As schools and universities plan for the new academic year, and administrators grapple with complex questions about how to keep young people safe, a new report about a coronavirus outbreak at a sleepaway camp in Georgia provides fresh reasons for concern.
The camp implemented several precautionary measures against the virus, but stopped short of requiring campers to wear masks. The virus blazed through the community of about 600 campers and counselors, the Centers for Disease Control and Prevention reported on Friday.
The staff and counselors gathered at the overnight camp in late June. Within a week of the camp orientation, a teenage counselor developed chills and went home.
The camp, which the C.D.C. did not name, started sending campers home the next day, and shut down a few days later. By then, 76 percent of the 344 campers and staffers whose test results were available to C.D.C. researchers had been infected with the virus — nearly half the camp.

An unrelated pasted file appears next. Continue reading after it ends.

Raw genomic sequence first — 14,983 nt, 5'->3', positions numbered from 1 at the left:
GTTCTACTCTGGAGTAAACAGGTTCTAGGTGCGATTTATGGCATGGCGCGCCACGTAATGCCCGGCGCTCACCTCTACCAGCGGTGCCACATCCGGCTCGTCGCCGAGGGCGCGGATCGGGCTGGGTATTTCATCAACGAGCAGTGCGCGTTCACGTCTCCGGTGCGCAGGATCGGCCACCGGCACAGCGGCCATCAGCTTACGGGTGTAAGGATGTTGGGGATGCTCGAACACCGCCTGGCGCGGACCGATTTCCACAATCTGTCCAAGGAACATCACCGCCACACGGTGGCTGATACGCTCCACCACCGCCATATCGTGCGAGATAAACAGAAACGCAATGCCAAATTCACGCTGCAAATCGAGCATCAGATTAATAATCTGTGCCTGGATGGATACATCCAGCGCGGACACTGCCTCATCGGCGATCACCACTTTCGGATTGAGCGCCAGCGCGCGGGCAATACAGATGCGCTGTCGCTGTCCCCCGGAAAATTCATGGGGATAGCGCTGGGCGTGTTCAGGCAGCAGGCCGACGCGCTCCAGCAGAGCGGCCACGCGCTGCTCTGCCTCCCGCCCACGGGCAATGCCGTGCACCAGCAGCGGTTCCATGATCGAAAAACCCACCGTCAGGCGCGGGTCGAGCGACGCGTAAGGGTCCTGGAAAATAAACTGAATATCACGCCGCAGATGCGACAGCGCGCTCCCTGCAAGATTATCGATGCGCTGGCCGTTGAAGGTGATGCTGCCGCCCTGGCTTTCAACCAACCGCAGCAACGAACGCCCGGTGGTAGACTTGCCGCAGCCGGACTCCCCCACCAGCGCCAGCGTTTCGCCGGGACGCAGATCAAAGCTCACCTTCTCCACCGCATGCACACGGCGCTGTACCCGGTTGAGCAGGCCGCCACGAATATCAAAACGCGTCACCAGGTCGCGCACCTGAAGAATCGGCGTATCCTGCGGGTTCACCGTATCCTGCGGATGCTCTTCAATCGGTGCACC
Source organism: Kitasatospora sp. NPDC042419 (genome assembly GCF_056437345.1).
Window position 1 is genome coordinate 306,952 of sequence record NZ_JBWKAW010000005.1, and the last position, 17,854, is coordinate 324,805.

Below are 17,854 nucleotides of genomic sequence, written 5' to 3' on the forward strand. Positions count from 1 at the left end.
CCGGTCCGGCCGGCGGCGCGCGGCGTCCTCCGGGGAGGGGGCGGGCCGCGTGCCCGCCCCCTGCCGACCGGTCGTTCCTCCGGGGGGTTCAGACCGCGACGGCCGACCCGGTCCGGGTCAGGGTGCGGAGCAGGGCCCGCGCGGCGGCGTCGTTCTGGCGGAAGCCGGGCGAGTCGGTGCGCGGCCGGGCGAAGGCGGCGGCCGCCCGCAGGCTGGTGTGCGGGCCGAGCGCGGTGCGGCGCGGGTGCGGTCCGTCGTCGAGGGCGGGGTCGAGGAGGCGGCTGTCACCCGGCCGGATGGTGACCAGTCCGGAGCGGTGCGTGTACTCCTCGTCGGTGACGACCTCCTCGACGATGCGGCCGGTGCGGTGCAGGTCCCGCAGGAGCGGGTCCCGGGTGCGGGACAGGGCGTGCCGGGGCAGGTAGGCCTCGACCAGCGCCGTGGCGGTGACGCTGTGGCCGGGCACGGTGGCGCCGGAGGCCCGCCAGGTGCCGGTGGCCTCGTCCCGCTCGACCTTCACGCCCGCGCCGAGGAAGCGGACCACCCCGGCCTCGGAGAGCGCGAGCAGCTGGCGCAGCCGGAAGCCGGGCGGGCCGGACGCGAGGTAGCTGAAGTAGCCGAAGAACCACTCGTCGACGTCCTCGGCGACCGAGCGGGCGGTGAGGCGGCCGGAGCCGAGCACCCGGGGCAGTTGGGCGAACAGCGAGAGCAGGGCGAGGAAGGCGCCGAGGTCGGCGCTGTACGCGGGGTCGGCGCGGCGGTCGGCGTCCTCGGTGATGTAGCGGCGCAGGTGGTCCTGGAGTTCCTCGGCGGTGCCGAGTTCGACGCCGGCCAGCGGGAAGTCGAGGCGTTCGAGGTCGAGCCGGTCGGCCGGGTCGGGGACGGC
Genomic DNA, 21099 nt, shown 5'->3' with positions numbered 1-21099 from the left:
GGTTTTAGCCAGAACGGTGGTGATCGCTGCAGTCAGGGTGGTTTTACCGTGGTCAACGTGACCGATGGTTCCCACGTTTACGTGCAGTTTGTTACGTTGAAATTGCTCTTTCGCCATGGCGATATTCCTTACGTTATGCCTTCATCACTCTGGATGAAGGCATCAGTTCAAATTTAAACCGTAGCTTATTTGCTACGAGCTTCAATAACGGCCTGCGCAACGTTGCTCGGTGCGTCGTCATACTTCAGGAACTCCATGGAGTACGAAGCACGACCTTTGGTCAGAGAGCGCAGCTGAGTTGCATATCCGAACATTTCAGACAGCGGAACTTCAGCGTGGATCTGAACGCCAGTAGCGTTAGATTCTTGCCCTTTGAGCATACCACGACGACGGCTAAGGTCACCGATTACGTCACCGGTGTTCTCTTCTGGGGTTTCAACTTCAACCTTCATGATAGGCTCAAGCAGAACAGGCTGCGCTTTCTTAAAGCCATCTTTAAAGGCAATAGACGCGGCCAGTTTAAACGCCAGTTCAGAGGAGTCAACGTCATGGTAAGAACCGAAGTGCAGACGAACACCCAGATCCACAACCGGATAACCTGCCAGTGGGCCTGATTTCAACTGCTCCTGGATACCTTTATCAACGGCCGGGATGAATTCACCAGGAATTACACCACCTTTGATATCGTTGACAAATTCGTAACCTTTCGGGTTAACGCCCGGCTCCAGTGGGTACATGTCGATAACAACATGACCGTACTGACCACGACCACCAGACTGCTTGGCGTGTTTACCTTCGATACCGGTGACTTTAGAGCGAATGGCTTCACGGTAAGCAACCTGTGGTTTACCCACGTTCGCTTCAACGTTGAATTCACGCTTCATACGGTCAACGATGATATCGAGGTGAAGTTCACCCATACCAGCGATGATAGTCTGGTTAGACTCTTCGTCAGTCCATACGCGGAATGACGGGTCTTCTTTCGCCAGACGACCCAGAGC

The study is notable because few outbreaks in schools or child care settings have been described to date, said Caitlin Rivers, an epidemiologist at the Johns Hopkins Bloomberg School of Public Health.
“The study affirms that group settings can lead to large outbreaks, even when they are primarily attended by children,” she said.
“The fact that so many children at this camp were infected after just a few days together underscores the importance of mitigation measures in schools that do reopen for in person learning,” Dr. Rivers added.